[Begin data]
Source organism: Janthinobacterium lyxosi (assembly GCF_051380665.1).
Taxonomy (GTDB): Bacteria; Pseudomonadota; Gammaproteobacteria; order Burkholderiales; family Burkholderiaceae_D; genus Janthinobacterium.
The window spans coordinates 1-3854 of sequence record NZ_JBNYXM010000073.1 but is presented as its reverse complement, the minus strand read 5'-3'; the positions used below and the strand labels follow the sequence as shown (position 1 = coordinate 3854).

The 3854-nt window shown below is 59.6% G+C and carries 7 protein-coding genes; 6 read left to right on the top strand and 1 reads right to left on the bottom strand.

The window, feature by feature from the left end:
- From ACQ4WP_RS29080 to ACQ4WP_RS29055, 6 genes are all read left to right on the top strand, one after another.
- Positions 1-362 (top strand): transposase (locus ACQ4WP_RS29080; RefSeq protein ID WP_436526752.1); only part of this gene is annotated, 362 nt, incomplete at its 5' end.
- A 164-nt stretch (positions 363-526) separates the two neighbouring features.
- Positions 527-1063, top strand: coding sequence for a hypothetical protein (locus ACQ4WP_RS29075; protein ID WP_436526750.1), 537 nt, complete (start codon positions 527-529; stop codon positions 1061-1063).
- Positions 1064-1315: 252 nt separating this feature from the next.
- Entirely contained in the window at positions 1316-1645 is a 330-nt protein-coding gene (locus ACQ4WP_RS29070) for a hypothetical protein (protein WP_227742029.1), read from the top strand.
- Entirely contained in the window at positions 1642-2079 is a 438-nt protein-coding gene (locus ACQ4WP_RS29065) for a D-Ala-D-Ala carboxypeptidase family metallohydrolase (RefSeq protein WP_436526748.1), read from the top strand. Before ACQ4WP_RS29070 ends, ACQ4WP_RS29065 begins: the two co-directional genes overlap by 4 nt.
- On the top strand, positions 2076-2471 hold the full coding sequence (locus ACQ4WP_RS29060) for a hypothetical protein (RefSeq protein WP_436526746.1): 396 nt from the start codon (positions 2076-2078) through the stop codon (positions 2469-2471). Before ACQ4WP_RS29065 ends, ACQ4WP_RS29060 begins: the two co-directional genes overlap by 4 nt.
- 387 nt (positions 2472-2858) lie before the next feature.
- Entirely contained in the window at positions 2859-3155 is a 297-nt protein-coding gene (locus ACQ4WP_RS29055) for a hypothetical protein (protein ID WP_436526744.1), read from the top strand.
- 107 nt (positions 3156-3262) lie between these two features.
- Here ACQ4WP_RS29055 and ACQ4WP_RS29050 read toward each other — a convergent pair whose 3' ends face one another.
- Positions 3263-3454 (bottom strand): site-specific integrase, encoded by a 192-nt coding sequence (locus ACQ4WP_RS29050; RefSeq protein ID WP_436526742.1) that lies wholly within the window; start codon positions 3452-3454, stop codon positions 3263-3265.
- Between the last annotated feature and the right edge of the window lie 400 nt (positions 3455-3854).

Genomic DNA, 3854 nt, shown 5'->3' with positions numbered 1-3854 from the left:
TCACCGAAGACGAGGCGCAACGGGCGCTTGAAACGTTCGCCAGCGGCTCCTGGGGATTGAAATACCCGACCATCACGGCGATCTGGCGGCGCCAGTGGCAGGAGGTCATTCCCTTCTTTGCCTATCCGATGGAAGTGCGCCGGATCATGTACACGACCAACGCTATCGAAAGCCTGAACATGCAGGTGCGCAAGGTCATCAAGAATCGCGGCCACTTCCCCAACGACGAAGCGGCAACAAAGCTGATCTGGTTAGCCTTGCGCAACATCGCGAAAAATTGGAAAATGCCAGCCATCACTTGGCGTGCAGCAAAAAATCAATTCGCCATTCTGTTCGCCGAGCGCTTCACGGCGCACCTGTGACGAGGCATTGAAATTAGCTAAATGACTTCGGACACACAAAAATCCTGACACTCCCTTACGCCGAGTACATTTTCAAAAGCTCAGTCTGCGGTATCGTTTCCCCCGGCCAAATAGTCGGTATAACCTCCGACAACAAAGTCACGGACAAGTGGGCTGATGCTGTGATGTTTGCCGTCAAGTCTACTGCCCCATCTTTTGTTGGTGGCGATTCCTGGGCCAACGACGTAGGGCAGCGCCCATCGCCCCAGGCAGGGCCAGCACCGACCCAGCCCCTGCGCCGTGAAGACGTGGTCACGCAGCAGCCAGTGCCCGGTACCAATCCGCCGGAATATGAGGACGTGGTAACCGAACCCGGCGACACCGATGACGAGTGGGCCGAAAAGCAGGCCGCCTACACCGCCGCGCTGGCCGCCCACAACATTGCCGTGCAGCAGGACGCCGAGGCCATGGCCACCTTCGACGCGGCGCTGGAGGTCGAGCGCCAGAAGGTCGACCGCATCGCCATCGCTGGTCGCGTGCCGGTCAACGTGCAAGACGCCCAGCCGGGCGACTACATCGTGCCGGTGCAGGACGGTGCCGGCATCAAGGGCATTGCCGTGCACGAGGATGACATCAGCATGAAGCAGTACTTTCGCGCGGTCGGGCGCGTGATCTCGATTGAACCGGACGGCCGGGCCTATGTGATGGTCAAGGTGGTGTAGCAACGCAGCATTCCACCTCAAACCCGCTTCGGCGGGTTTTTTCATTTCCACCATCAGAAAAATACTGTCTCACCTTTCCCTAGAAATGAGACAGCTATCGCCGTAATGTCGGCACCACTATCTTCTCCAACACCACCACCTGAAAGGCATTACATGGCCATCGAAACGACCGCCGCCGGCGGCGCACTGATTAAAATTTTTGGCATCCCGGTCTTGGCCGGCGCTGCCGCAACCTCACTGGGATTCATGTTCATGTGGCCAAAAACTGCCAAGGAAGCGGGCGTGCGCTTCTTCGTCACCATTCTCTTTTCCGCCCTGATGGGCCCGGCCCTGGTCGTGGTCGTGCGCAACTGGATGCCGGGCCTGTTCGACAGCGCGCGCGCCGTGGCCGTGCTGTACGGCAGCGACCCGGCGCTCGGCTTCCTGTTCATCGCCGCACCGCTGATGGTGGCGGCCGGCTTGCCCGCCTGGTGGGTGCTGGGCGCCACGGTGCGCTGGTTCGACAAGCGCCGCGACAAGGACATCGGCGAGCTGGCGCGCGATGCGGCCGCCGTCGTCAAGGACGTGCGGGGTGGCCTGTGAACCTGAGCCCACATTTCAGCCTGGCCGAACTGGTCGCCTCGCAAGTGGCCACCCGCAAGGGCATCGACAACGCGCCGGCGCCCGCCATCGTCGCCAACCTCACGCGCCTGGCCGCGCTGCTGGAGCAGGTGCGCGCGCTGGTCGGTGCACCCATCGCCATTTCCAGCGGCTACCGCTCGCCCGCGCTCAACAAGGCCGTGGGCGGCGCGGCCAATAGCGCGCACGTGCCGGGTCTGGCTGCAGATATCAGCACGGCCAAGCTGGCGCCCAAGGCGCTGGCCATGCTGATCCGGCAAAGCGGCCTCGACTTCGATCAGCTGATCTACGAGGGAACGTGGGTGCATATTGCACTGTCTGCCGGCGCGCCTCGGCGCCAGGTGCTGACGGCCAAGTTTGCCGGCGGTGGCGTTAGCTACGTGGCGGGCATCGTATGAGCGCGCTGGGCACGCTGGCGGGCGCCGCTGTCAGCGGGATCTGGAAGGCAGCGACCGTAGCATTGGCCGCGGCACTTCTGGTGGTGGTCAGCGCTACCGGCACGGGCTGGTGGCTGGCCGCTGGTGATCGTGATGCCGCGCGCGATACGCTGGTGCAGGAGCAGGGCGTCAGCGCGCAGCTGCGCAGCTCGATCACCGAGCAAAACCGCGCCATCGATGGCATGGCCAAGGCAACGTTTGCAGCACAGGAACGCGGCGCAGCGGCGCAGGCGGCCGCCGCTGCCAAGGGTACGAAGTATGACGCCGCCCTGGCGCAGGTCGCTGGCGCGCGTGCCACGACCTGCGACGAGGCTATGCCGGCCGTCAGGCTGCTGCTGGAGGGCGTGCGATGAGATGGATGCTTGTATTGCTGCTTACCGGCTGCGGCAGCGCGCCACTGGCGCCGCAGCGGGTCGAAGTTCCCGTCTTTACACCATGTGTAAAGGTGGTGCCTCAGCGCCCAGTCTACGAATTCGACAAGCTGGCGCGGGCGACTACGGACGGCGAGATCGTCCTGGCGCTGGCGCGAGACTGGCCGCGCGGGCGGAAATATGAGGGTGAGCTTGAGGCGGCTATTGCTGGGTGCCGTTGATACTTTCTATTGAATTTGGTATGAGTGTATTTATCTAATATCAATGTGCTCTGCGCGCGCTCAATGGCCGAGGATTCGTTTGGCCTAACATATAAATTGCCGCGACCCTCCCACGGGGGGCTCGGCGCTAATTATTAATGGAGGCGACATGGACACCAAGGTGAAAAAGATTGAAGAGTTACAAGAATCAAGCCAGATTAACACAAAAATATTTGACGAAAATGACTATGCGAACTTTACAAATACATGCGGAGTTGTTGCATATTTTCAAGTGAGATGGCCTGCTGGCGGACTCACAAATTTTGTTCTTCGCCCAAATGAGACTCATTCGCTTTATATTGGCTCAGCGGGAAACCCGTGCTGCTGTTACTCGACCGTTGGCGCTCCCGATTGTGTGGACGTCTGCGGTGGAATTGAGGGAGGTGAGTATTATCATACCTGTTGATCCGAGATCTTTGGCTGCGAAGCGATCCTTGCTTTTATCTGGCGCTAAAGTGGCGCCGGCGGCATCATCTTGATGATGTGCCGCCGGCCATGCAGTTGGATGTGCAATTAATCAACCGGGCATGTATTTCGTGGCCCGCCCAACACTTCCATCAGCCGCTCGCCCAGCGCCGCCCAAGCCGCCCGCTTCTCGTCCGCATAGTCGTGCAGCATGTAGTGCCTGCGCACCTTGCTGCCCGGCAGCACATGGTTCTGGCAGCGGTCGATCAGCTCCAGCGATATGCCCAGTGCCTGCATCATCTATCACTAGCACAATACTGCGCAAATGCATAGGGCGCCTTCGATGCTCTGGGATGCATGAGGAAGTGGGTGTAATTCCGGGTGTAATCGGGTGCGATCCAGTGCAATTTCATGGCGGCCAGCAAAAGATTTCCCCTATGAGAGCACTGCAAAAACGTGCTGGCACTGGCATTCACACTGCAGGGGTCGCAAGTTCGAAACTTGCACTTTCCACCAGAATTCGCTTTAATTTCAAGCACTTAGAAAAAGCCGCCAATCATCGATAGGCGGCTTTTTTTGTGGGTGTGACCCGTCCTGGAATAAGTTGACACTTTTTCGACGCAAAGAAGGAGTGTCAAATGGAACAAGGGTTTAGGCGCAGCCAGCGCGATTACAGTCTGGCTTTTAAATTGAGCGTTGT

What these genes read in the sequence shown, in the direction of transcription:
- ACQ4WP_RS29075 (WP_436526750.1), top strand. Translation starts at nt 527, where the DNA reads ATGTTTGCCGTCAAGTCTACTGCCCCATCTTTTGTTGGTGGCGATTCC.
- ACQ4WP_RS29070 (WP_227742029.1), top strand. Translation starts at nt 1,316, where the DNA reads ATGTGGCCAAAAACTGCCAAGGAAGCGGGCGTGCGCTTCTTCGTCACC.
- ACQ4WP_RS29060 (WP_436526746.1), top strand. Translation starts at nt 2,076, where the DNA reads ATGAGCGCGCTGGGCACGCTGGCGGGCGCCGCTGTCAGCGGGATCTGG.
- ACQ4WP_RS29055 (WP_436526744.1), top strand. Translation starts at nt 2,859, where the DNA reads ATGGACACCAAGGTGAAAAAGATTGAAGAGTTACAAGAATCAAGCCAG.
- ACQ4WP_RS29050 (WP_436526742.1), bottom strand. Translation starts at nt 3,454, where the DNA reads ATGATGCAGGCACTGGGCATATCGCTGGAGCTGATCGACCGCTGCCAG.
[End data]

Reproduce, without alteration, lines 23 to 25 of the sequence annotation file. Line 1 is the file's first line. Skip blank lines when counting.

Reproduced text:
- ACQ4WP_RS29075 (WP_436526750.1), top strand. Translation starts at nt 527, where the DNA reads ATGTTTGCCGTCAAGTCTACTGCCCCATCTTTTGTTGGTGGCGATTCC.
- ACQ4WP_RS29070 (WP_227742029.1), top strand. Translation starts at nt 1,316, where the DNA reads ATGTGGCCAAAAACTGCCAAGGAAGCGGGCGTGCGCTTCTTCGTCACC.
- ACQ4WP_RS29060 (WP_436526746.1), top strand. Translation starts at nt 2,076, where the DNA reads ATGAGCGCGCTGGGCACGCTGGCGGGCGCCGCTGTCAGCGGGATCTGG.